INTRODUCTION Members of the Cocoa Producers' Alliance have decided to ask more for their commodity.?
GV EXTERIOR Ship at quayside.
SV AND CU Sacks of cocoa beans on lorry. (2 shots)
SV Forklift truck carrying sacks of beans.
GV Sacks being loaded on to ship.
GV TILT DOWN EXTERIOR Conference centre with flags flying. (2 shots)
SV INTERIOR Delegates taking seats.
SV Ivory Coast Minister of Agriculture Mr. Abdoulaye Sawadogo takes seat.
SV Brazilian delegates seated along with Nigerians.
The Ivory Coast is the world's third leading cocoa producer after Ghana and Brazil. With a new storage factory opening in Abidjan last month it could become number one. The country is also Africa's largest coffee producer. The world prices of coffee have been driven up by crop failures in Brazil and Colombia. With the prices on the London coffee market nearly four times what they were two years ago -- the Ivory Coast is gaining most. In the U.S.A., soaring retail prices of coffee has led to a consumer boycott campaign.
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Background: INTRODUCTION Members of the Cocoa Producers' Alliance have decided to ask more for their commodity. At a meeting in Abidjan, the capital of the Ivory Coast, on Friday (25 February) representatives of eight countries found the terms of the present international agreement on cocoa prices unsatisfactory.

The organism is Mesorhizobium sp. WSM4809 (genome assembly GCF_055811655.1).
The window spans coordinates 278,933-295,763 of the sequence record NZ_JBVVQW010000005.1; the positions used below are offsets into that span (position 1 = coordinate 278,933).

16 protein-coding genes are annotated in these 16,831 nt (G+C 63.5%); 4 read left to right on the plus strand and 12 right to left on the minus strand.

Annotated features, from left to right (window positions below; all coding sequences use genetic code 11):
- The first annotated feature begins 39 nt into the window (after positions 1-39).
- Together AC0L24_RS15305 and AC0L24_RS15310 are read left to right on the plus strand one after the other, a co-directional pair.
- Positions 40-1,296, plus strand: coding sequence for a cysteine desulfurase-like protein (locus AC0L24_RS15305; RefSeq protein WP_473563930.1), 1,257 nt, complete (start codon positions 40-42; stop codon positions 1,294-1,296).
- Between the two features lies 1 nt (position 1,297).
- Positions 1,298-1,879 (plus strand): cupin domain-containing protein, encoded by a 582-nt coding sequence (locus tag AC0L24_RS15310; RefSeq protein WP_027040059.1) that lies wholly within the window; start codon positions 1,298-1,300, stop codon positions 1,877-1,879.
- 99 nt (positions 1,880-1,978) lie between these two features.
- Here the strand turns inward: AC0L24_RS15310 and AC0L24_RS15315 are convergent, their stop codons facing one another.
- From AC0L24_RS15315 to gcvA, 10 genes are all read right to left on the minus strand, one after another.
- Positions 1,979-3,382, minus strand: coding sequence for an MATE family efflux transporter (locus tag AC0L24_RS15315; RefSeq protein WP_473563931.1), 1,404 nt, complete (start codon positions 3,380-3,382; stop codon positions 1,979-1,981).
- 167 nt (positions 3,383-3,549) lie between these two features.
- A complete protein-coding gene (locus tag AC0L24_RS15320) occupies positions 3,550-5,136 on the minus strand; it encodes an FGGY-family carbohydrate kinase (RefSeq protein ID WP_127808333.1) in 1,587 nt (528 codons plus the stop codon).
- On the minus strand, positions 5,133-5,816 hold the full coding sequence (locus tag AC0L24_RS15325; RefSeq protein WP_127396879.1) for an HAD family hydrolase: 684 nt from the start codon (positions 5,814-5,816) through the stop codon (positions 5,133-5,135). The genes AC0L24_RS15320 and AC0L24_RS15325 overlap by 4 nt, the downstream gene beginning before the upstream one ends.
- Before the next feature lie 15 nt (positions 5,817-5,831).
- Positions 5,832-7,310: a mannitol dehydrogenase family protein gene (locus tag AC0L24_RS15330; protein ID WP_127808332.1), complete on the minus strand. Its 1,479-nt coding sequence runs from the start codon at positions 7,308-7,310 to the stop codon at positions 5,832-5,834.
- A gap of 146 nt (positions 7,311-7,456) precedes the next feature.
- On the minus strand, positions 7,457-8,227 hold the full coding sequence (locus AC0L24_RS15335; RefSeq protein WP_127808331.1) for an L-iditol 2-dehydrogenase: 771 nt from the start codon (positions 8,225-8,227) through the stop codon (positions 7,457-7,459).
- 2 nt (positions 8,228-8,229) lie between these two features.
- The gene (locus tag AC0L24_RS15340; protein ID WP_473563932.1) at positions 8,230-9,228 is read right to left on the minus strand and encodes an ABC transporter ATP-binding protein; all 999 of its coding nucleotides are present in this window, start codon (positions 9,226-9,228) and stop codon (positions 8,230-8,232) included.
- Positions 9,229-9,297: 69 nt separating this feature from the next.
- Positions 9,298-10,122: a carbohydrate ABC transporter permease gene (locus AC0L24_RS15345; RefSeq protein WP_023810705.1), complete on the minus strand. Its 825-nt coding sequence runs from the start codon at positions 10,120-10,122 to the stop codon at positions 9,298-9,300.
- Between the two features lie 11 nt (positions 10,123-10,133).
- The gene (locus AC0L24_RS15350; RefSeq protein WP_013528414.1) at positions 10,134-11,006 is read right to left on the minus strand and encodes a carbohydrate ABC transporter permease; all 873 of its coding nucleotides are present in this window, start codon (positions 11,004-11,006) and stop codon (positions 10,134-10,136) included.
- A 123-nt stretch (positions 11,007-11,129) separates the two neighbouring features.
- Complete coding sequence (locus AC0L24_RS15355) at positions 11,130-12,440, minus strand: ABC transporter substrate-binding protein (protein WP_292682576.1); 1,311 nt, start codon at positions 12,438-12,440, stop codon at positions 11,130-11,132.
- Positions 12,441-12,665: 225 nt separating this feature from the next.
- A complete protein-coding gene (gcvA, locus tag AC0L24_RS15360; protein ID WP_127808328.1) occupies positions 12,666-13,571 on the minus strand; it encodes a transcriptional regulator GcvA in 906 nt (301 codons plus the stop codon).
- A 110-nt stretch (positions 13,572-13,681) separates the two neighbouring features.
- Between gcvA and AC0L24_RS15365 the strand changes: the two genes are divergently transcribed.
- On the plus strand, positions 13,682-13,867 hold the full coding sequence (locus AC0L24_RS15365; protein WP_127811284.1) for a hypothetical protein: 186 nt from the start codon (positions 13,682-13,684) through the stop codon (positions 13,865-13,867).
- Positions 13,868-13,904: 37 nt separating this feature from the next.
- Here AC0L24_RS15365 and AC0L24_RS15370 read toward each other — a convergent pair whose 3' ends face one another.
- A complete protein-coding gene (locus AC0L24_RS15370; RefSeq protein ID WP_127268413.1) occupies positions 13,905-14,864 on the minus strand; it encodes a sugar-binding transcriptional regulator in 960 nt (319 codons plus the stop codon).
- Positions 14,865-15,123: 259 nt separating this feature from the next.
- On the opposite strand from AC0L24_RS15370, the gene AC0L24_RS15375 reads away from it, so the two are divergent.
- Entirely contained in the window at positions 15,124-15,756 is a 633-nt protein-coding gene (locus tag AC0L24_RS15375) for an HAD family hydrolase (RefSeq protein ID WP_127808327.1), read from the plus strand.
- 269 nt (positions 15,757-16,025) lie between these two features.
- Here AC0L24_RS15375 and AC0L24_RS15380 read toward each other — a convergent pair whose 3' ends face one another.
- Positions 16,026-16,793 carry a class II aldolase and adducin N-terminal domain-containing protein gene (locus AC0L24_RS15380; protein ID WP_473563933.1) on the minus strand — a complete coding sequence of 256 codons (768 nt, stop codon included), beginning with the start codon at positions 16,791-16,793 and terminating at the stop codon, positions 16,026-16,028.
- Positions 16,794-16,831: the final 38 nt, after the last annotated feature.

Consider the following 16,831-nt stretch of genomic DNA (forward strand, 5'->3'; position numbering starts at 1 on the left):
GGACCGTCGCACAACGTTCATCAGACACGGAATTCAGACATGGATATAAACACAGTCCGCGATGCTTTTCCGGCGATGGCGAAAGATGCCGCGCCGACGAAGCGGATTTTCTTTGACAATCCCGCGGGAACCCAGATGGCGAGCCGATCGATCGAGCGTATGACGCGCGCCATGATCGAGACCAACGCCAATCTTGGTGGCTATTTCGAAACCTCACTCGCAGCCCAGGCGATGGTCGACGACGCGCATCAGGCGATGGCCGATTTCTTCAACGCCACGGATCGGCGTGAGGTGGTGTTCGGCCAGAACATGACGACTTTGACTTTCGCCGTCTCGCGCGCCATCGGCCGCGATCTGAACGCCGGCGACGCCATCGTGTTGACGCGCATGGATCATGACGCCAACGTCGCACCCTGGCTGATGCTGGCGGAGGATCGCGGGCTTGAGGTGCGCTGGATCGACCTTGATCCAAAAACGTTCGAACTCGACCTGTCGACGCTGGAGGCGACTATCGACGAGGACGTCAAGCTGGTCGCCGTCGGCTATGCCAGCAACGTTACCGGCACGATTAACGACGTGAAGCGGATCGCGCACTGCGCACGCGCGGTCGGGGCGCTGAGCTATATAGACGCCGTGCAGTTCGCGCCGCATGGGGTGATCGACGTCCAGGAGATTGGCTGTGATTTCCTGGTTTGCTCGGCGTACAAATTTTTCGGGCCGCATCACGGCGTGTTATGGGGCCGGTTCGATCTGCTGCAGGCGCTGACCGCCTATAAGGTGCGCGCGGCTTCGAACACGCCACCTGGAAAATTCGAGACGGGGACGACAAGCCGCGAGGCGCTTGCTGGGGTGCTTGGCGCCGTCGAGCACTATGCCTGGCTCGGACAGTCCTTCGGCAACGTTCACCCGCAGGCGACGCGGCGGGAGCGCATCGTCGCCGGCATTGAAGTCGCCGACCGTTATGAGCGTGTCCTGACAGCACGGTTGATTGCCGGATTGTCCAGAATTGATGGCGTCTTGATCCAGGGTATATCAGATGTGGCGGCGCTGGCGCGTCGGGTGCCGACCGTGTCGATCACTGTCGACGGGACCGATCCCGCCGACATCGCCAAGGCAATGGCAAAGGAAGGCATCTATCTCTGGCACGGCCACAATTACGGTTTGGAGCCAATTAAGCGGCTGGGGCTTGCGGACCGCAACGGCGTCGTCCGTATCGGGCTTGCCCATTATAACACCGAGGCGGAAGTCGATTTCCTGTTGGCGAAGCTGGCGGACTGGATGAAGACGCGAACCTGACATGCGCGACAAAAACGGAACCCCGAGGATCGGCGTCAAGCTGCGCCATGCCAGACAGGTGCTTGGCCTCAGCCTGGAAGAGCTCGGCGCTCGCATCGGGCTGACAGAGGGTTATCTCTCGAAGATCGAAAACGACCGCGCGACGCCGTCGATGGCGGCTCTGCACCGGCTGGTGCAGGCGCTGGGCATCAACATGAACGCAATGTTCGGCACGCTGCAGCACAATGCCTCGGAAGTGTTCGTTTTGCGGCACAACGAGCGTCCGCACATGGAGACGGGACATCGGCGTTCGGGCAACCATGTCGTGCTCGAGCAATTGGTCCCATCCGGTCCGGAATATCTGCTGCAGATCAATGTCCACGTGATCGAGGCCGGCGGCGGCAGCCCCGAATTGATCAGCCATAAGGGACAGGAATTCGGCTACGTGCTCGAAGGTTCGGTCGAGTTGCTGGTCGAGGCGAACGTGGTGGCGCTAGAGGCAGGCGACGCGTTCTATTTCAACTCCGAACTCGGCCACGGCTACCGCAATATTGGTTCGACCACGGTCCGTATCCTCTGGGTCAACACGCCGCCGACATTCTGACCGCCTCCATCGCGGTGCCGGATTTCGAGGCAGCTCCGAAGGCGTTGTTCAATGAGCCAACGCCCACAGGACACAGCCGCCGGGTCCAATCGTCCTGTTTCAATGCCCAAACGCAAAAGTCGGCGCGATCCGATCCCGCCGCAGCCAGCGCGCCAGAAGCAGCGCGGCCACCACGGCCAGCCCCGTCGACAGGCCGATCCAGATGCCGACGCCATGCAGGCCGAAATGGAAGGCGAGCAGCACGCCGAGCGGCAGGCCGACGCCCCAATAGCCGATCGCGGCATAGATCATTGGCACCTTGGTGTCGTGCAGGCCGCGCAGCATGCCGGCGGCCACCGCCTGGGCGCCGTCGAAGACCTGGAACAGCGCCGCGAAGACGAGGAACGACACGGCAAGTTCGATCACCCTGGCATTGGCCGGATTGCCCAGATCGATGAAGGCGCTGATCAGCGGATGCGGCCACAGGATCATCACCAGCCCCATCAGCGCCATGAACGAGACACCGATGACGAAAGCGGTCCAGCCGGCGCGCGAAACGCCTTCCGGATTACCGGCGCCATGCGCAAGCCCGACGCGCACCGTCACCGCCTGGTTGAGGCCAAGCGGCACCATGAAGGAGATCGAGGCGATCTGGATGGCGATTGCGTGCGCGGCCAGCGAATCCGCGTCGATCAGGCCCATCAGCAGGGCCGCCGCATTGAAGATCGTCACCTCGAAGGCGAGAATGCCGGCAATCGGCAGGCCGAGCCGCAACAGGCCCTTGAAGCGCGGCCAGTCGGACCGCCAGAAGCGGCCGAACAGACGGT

SYNOPSIS: The eight countries accounting for over 80 per cent of the world exports of cocoa are Brazil, Cameroun, Ivory Coast, Ecuador, Ghana, Nigeria, Gabon and Togo. The Ivory Coast's development has been based mainly on exports of coffee and cocoa. Under the present International Cocoa Agreement signed between the producers and consumer countries in October last year the price of cocoa paid to the growers should not exceed 0.35 pence sterling ( 55 US cents) per pound.
But most of the producers' countries are committed to developing cocoa and have undertaken loans for investment. This is why it was agreed in Abidjan that these investments should be assured of profitability by viable guaranteed price. A new round of talks within the International Cocoa Agreement group will open next month in London to decide on the new prices.
Mr. Abdoulaye Sawadogo, the Ivory Coast Agriculture Minister, was quoted by Reuters news agency as saying that the West African main cocoa crop has been retarded by cool weather. He saw the cocoa shortage, which has already caused steady rise in the commodity prices on both the London and New York markets, lasting for at least two years.